Store brands: Berkley & Jensen, Executive Choice, Rozzano, Lanesboro, Wellsley Farms, LivingHome, Portsmouth Shores.
22. Family Dollar Stores Inc., Matthews, N.C.
Web site: www.familydollar.com
Sales: $4.8 billion
Total number of stores: 5,027 in 43 states
Square footage: Stores range from 7,500 to 9,500 square feet
No. of employees: More than 39,000
Key personnel: Chairman/ CEO — Howard R. Levine
Vice chairman/CFO — R. James Kelly
President/COO — R. David Alexander Jr.
The Scoop: Family Dollar marked a milestone in 2003 — the opening of its 5,000th store in the chain. But the company is sure to point out that “it’s not our final destination.” The company has big plans for continued profitable growth, as it has 30 consecutive quarters of record sales and earnings in its history books. Some highlights from 2003 include: 14.1 percent increase in sales, the net addition of 411 new stores and a balance sheet at year-end with no debt. Plans for next year include approximately 565 new stores, expansion or relocation of about 125 stores, closure of about 60 stores and construction of an eighth distribution center.
Store brands: Family Dollar, Family Values, BT Casual, Girl Tribe, Nile Green, Kidgets, Pond Creek Plus, Peachy Plus, Little Lindsay, Marble Plus.
23. Giant Eagle Inc. Pittsburgh, Pa.
Web site: www.gianteagle.com
Sales: $4.7 billion
Total number of stores: 222 total — 138 corporate and 84 independently owned supermarkets throughout Maryland, western Pennsylvania, Ohio and West Virginia.
Average square footage: Newly constructed stores average 75,000 to 85,000 square feet
No. of employees: 36,000
Key personnel: Chairman/CEO — David S. Shapira
President/COO — Raymond Burgo
The Scoop: Giant Eagle stores carry about 20,000 to 60,000 items per store, including approximately 5,000 corporate and company-owned brand products. The corporate brand program was launched in 1995 with only a few basic SKUs and has grown to account for about 20 percent of sales. Part of the success, the company says, is its commitment to a “corporate brand” and not a “private label,” as it strives to create a brand on the shelves, in the stores and most importantly, the consumer’s mind.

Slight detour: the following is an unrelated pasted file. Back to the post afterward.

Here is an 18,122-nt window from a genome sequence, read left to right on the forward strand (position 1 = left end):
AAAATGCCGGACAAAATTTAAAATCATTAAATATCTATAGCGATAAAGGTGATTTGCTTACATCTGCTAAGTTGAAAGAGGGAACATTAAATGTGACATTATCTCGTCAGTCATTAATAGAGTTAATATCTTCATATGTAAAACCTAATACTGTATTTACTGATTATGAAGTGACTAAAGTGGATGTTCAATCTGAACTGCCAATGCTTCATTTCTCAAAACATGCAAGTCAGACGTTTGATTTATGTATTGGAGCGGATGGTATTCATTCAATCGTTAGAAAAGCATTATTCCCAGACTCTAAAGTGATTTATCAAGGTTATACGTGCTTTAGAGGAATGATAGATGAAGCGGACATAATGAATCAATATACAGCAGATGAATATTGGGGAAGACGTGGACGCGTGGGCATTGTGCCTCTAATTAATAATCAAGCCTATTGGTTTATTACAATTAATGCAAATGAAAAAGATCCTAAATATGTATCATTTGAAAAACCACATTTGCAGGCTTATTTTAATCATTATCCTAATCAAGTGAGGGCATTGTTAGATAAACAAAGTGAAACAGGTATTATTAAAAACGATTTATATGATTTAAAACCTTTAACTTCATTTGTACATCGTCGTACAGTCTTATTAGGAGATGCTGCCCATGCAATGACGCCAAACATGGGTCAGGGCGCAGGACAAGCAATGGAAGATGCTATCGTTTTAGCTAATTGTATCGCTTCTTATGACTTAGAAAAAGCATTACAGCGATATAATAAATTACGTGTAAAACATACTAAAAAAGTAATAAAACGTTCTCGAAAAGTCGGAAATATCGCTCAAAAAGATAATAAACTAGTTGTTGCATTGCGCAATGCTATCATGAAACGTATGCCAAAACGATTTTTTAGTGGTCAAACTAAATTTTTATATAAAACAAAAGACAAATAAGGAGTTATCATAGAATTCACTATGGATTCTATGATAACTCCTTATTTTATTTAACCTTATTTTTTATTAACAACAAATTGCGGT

Store brands: Giant Eagle, Homemade Helpings, Creamery Classics, Farmer’s Market, Certified Angus, Smithfield Lean Generation, Aunt Martha’s.
24. Shaw’s Supermarkets Inc., West Bridgewater, Mass.
Web site: www.shaws.com
Sales: $4.5 billion
Total number of stores: 202 in Connecticut, Maine, Massachusetts, New Hampshire, Rhode Island and Vermont
Store banners: Shaw’s, Star Markets
No. of employees: 30,682
Key personnel: CEO — Paul Gannon
The Scoop: Shaw’s Supermarkets’ owner J Sainsbury recently agreed to sell Shaw’s to Albertsons. Shaw’s is currently a wholly owned subsidiary of J Sainsbury plc and offers Albertsons an extended “national footprint” into areas where Shaw’s has an established presence. The deal has a $2.475-billion price tag.
Store brands: Shaw’s, Signature, La Carte, Wild Harvest.
25. Longs Drug Stores Corp., Walnut Creek, Calif.
Web site: www.longs.com
Sales: $4.5 billion
Total number of stores: More than 470 in California, Hawaii, Washington, Nevada, Colorado and Oregon
No. of employees: 22,200
Key personnel: Chairman/President/ CEO — Warren Bryant
The Scoop: Longs Drug Stores continues its “sweeping supply chain modernization initiative” begun last year, and has accelerated the current phases to change the procurement, promotion, management, distribution and selling processes for non-pharmacy products. Longs keeps its stride in reaching for higher levels of customer service than its main rivals — CVS and Walgreens — and has surpassed the industry average when it comes to selling higher-margin, front-store items such as cosmetics, food, greeting cards and OTC meds, according to sources.
Store brands: Longs PLB

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Retailer Headquarters 2003 Sales
(in millions)
1. Wal-Mart Stores Inc. Bentonville, Ark. $244,524.0
2. The Kroger Co. Cincinnati, Ohio $53,791.0
3. Target Corp. Minneapolis, Minn. $48,163.0
4. Costco Wholesale Corp. Issaquah, Wash. $41,700.0
5. Safeway Inc. Pleasanton, Calif. $35,552.7
6. Albertsons Inc. Boise, Ida. $35,436.0
7. Walgreen Co. Deerfield, Ill. $32,505.4
8. Kmart Corp. Troy, Mich. $30,762.0
9. Ahold USA Chantilly, Va. $26,900.0*
10. CVS Corp. Woonsocket, R.I. $26,588.0
11. SUPERVALU Inc. Eden Prairie, Minn. $19,160.4
12. Publix Super Markets Inc. Lakeland, Fla. $16,800.0
13. Rite Aid Corp. Camp Hill, Pa. $16,600.0
14. Delhaize America Inc. Salisbury, N.C. $15,553.2
15. Eckerd Corp. Clearwater, Fla. $15,100.0
16. Winn-Dixie Stores Inc. Jacksonville, Fla. $12,168.4
17. Meijer Inc. Grand Rapids, Mich. $11,100.0*
18. The Great Atlantic and Pacific Tea Co. Montvale, N.J. $10,790.0
19. H.E. Butt Grocery Co. San Antonio, Texas $10,700.0*
20. Dollar General Corp. Goodlettsville, Tenn. $6,900.0
21. BJ’s Wholesale Club Inc. Natick, Mass. $6,724.2
22. Family Dollar Stores Inc. Matthews, N.C. $4,750.2
23. Giant Eagle Inc. Pittsburgh, Pa. $4,739.0
24. Shaw’s Supermarkets Inc. West Bridgewater, Mass. $4,528.6
25. Longs Drug Stores Corp. Walnut Creek, Calif. $4,526.5